Another key lesson from care.data was to ensure that a robust statutory framework existed for potential future secondary uses of My Health Record (even though none is currently permitted). In Australia, this was legislated for before the start of the opt out period. It rules out any future uses of de-identified data for any solely commercial purpose, for example, and guarantees that people have the ability to withdraw their consent for secondary uses at any time using a simple consent button on their My Health Record.
The absence of absolutely clear statutory rules for the uses of care.data was one of the reasons that the programme had to be stopped (the law was subsequently amended to clarify permitted uses). Information sharing initiatives in health care, however beneficial, risk the loss of social licence without such statutory frameworks in place.
Will My Health Record realise the benefits anticipated? Will it reduce medication errors because clinicians have access to a person’s recent history, cut avoidable hospital admissions, minimise diagnostic testing, and/or improve patient self-management? Early data is encouraging – the majority of clinicians in one study reported at least one incident of improved clinical decision making after use of My Health Record and the Medical Journal of Australia has highlighted a number of positive case studies.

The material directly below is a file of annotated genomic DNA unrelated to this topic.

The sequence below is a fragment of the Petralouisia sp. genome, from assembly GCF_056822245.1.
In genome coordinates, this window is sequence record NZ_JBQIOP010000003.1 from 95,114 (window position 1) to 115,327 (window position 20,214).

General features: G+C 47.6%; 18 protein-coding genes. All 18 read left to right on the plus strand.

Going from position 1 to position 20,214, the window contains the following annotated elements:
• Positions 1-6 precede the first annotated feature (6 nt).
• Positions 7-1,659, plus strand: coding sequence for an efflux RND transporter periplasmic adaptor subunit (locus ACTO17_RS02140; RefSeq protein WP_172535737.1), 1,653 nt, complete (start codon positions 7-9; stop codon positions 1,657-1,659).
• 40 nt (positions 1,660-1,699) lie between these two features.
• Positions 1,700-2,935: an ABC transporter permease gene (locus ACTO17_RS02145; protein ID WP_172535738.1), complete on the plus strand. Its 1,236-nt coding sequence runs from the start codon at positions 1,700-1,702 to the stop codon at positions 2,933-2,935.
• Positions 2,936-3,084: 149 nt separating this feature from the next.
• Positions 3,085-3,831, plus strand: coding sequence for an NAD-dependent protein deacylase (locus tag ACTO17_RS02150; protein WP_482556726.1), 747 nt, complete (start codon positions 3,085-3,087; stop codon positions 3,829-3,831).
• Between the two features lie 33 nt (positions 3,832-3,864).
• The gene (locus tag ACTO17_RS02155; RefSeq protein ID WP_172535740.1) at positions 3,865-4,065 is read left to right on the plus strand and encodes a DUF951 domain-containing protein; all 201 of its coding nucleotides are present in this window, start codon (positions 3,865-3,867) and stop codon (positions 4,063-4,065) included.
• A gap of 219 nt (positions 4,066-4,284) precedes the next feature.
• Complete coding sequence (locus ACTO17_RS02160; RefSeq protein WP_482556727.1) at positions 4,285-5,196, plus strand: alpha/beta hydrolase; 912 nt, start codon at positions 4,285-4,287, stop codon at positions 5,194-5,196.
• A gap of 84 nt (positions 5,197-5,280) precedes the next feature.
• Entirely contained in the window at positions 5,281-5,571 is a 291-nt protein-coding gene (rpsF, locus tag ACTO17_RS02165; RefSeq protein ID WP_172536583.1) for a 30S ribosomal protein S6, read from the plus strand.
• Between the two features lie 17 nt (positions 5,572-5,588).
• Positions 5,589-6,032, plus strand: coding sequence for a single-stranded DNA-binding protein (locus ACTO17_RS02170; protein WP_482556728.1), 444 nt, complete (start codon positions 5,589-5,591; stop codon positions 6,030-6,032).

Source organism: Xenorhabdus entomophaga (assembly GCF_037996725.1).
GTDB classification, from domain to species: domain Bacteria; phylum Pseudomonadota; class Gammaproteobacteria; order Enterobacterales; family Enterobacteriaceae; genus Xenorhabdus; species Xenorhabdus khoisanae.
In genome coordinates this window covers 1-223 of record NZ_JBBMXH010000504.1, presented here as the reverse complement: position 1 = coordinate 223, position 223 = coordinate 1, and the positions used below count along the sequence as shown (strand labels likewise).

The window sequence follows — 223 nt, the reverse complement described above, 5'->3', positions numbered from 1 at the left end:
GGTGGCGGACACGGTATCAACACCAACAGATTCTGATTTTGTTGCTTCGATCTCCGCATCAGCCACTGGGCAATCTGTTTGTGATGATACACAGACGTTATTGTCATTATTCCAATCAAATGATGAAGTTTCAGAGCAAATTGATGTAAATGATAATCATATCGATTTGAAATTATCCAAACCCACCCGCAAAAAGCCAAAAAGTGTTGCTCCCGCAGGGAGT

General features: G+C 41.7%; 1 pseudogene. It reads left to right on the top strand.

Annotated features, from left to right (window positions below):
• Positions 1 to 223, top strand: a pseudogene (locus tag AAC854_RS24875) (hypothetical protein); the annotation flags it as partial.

More time is needed to judge the full impact of My Health Record, but I believe the national strategy of which it is a part represents a significant step forward in the digital maturity of Australian health care and can offer valuable lessons for other countries with the same ambition.
Tim Kelsey was CEO of the Australian Digital Health Agency until January 2020. He is now senior vice president at HIMSS, an international not for profit organisation which promotes digital maturity in healthcare. Before he left for Australia, he was National Director for Patients and Information in NHS England.